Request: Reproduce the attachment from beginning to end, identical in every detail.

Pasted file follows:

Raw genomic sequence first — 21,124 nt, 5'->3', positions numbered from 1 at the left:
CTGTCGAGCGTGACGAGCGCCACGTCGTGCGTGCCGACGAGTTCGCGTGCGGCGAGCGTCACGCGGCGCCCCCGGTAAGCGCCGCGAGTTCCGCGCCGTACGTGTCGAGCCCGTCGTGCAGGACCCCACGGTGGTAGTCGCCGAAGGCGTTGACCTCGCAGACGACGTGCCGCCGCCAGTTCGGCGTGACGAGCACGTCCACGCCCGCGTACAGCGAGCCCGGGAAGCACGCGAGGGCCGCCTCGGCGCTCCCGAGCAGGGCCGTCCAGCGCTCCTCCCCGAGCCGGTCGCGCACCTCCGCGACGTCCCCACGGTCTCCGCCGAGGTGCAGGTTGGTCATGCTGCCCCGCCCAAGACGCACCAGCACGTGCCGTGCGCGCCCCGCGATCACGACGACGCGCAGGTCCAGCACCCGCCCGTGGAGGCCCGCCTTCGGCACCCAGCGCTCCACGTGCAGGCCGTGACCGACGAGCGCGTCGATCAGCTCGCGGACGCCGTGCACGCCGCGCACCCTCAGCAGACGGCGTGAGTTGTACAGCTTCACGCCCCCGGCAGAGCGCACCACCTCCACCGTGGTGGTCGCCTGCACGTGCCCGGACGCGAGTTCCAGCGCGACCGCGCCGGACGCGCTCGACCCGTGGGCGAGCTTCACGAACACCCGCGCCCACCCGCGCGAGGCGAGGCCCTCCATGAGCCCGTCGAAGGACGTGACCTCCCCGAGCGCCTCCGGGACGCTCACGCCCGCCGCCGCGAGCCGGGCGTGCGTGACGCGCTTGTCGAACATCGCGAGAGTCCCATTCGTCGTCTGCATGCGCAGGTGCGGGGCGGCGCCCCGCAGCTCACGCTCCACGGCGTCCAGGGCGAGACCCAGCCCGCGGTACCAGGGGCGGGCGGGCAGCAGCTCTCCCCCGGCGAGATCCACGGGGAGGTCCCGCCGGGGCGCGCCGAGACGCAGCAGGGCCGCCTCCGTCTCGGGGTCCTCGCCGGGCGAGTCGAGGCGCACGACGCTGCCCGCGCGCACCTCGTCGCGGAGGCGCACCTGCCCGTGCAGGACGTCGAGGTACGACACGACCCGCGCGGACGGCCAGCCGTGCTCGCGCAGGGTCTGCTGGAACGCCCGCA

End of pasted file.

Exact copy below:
Raw genomic sequence first — 21,124 nt, 5'->3', positions numbered from 1 at the left:
CTGTCGAGCGTGACGAGCGCCACGTCGTGCGTGCCGACGAGTTCGCGTGCGGCGAGCGTCACGCGGCGCCCCCGGTAAGCGCCGCGAGTTCCGCGCCGTACGTGTCGAGCCCGTCGTGCAGGACCCCACGGTGGTAGTCGCCGAAGGCGTTGACCTCGCAGACGACGTGCCGCCGCCAGTTCGGCGTGACGAGCACGTCCACGCCCGCGTACAGCGAGCCCGGGAAGCACGCGAGGGCCGCCTCGGCGCTCCCGAGCAGGGCCGTCCAGCGCTCCTCCCCGAGCCGGTCGCGCACCTCCGCGACGTCCCCACGGTCTCCGCCGAGGTGCAGGTTGGTCATGCTGCCCCGCCCAAGACGCACCAGCACGTGCCGTGCGCGCCCCGCGATCACGACGACGCGCAGGTCCAGCACCCGCCCGTGGAGGCCCGCCTTCGGCACCCAGCGCTCCACGTGCAGGCCGTGACCGACGAGCGCGTCGATCAGCTCGCGGACGCCGTGCACGCCGCGCACCCTCAGCAGACGGCGTGAGTTGTACAGCTTCACGCCCCCGGCAGAGCGCACCACCTCCACCGTGGTGGTCGCCTGCACGTGCCCGGACGCGAGTTCCAGCGCGACCGCGCCGGACGCGCTCGACCCGTGGGCGAGCTTCACGAACACCCGCGCCCACCCGCGCGAGGCGAGGCCCTCCATGAGCCCGTCGAAGGACGTGACCTCCCCGAGCGCCTCCGGGACGCTCACGCCCGCCGCCGCGAGCCGGGCGTGCGTGACGCGCTTGTCGAACATCGCGAGAGTCCCATTCGTCGTCTGCATGCGCAGGTGCGGGGCGGCGCCCCGCAGCTCACGCTCCACGGCGTCCAGGGCGAGACCCAGCCCGCGGTACCAGGGGCGGGCGGGCAGCAGCTCTCCCCCGGCGAGATCCACGGGGAGGTCCCGCCGGGGCGCGCCGAGACGCAGCAGGGCCGCCTCCGTCTCGGGGTCCTCGCCGGGCGAGTCGAGGCGCACGACGCTGCCCGCGCGCACCTCGTCGCGGAGGCGCACCTGCCCGTGCAGGACGTCGAGGTACGACACGACCCGCGCGGACGGCCAGCCGTGCTCGCGCAGGGTCTGCTGGAACGCCCGCA